Global Voices: International Bloggers Start Connecting the Dots

Global Voices: International Bloggers Start Connecting the Dots

BY Rebecca MacKinnon | Wednesday, December 15 2004

The Iraq war was the first war to be blogged. Salam Pax was the war’s most celebrated blogger. Blogging pseudonymously during the last days of Saddam Hussein’s regime, the young Iraqi architect sent his readers’ hearts into their throats as he described the dread of a city’s citizens waiting to be bombed. We shuddered as he described what it feels like to be bombed. Salam Pax’s personal experience of the Iraq war gave us a perspective that no professional journalist could possibly give us. Thanks to an easy-to-use, free weblog service hosted on a server in the peaceful Western world, he could share his life with us in a way that hadn’t been possible before.

The Iranian blogger Hossein Derakhshan (a.k.a. "Hoder") wonders whether that war could have been avoided if there had been a lot more Salam Pax-es, circumventing their own government-controlled media as well as the Western media, talking directly with the outside world. "Bush and Blair would have had a harder time convincing their own population that we have to attack these people," Derakhshan says. "Because blogs are providing a unique human voice to the people of these countries. That these are the same as us, they have many of the same needs, the same values. They’re not different. They probably need something else than being attacked as a way of being liberated."

Derakhshan, now living in exile in Toronto, intends to harness the power of the young, tech-savvy, reform-minded "Iranian blogosphere" to help prevent a U.S. attack on Iran, among other things. A new breed of global cyber-activist, he is largely responsible for the fact that there are now 75,000 Persian blogs inside Iran, with more than twice as many authored in both Persian and English by members of the Iranian exile community around the world. Iran’s conservative leaders have tried to shut them out of Iranian politics and media. But despite efforts to block websites and arrests of several bloggers, the mullahs have been unable to wipe out the new virtual space in which young Iranians can converse with each other and let their elders know what they really think and feel.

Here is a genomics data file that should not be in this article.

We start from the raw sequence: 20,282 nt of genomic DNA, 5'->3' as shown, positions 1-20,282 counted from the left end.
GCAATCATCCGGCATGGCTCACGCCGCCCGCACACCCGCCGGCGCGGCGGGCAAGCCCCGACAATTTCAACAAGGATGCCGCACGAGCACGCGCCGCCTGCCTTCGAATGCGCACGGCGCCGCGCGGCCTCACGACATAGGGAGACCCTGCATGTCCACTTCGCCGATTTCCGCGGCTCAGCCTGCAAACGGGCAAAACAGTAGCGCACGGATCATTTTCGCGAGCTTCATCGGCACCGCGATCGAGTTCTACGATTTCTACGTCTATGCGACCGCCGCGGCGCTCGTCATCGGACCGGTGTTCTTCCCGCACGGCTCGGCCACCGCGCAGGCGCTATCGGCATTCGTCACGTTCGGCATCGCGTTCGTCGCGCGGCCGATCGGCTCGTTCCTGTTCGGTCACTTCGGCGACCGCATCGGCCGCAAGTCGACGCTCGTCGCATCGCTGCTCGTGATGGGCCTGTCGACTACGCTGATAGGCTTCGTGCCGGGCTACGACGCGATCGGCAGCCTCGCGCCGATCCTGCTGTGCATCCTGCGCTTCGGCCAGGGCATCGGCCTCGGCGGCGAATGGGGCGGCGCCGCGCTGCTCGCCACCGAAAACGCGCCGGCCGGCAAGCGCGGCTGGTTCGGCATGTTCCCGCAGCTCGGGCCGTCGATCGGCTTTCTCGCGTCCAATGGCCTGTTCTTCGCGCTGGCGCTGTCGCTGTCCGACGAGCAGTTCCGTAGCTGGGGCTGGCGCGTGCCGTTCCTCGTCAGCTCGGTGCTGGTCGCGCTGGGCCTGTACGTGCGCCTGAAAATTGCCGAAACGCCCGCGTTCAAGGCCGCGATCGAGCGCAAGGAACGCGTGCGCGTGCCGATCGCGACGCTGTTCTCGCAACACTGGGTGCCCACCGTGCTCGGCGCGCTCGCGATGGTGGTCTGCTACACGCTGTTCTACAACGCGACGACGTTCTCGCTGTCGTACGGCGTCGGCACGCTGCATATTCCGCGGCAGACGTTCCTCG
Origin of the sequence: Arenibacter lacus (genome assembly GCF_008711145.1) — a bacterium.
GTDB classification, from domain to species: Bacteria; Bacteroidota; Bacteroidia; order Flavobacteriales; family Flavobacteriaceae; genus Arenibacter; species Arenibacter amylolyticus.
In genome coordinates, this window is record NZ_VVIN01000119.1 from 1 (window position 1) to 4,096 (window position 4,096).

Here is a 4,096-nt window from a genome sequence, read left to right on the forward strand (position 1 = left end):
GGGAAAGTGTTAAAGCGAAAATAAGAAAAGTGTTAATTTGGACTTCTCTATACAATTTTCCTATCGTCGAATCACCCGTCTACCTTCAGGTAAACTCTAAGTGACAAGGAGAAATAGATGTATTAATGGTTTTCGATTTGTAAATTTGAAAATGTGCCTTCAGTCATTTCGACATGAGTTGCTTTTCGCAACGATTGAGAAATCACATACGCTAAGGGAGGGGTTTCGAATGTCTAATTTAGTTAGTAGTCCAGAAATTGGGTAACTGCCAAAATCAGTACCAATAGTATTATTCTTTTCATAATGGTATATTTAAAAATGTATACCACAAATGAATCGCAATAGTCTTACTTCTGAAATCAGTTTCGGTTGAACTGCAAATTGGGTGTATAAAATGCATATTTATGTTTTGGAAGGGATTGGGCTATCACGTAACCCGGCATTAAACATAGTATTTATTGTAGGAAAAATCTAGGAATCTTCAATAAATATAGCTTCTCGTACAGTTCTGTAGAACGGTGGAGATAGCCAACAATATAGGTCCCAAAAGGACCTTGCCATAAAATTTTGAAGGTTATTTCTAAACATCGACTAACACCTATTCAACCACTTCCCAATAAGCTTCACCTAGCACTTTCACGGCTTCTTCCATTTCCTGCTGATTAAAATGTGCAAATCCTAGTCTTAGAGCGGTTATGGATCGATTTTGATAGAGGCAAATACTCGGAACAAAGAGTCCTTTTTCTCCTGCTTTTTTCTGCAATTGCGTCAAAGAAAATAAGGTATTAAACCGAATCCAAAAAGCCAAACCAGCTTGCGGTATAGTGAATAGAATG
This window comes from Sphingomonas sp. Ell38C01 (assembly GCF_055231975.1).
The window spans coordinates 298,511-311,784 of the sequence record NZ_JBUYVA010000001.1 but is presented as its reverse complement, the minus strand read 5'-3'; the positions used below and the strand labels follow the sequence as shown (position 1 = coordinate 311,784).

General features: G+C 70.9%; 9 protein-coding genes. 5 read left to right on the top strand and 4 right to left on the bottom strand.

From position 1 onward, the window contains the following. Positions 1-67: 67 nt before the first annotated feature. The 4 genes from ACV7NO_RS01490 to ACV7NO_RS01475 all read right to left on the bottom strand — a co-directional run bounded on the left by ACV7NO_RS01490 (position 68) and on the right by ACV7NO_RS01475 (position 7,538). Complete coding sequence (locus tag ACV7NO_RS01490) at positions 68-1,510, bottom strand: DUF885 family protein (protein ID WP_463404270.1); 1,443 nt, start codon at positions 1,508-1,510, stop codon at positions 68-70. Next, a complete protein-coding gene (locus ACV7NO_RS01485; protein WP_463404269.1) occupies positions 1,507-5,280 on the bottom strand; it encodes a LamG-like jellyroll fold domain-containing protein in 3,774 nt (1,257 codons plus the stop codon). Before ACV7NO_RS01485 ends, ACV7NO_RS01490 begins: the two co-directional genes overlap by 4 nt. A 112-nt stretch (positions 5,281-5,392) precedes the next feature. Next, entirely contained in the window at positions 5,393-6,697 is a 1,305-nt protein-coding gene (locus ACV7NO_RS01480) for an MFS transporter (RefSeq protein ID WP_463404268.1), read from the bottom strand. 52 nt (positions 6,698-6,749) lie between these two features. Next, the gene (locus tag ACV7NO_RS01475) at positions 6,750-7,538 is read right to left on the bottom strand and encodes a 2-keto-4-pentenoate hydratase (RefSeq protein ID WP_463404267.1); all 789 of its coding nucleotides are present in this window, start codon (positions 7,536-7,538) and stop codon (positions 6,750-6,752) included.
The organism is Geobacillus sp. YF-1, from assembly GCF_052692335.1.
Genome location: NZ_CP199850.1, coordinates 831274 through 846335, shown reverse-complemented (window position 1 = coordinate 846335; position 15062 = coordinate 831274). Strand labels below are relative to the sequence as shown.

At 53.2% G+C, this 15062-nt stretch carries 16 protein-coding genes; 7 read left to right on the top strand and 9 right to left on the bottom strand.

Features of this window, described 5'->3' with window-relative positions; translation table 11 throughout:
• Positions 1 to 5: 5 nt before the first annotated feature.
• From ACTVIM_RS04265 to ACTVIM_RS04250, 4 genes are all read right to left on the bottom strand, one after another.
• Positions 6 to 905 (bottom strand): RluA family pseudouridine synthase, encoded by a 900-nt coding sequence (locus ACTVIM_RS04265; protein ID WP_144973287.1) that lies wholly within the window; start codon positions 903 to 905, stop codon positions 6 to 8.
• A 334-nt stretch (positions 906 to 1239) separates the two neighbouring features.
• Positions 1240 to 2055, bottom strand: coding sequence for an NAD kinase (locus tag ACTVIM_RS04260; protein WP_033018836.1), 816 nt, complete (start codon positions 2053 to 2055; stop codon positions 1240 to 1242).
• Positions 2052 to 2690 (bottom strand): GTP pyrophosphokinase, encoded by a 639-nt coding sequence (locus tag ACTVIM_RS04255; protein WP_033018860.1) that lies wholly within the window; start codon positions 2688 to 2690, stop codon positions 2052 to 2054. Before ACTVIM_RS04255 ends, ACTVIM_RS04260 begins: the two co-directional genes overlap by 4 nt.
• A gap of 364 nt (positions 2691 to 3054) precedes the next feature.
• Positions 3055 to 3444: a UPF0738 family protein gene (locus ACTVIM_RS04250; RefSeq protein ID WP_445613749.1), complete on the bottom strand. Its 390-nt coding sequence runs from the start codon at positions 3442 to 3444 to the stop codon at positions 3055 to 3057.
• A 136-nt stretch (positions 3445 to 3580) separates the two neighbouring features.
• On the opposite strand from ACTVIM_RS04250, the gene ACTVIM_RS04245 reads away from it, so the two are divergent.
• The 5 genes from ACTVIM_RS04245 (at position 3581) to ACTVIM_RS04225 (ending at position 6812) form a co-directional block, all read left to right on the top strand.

"They are providing a relatively safe space for a public discourse that the regime has effectively prevented during the past couple of years by shutting down opposition parties and newspapers, and intimidating journalists, and activists," says Derahkshan. These young people are also the best hope for eventual democratic change in Iran and are eager to engage with the U.S. and the rest of the Western world. But "Hoder" strongly believes that if the U.S. were to pursue military action – even against a government they didn’t elect and whose policies they often don’t agree with – these young people would turn against the United States and the chances for democracy to emerge in Iran would be greatly reduced. He hopes that through reading his blog and the blogs of other Iranians writing in English, Americans will realize that "they have to let Iran go by its own natural speed and capacity."

Building Bridges and Spreading Tools
Derakhshan, along with the Iraqi brothers Omar and Mohammad of Iraq the Model, Malaysian blogger Jeff Ooi, China’s Isaac Mao, Kenya’s Ory Okolloh, India’s Rashmi Sinha, and Japan’s globetrotting cyber-man Joi Ito, were among the many stars of Global Voices Online, a daylong workshop within the larger Internet & Society conference held last week by Harvard Law School’s Berkman Center for Internet & Society. My co-organizer Ethan Zuckerman and I have both been following the growth of the international blogosphere as part of our work as research fellows at the Berkman Center. (Ethan blogs about Africa and is founder of an organization called Geekcorps. I am a former foreign correspondent and blog about North Korea, among other things.) We organized the Global Voices workshop because, as Ethan said in his opening remarks: "Something really big is starting to happen… What I’m really curious about is whether to some extent we find ourselves becoming a movement."

By the end of the day, most in the room agreed that we are indeed a movement: a movement not only of bloggers, but also of wiki-builders and users of other kinds of social or peer-produced media who want to build a better global conversation. People who believe in free speech, free access to information and a fear-free internet for all people on this earth. People who believe that conversations and peer-to-peer sharing of creative works between ordinary citizens in cyberspace isn’t just "cool." It isn’t just another business opp. It’s vital to improving the state of the world.

And no, we did not sing "kumbaya"…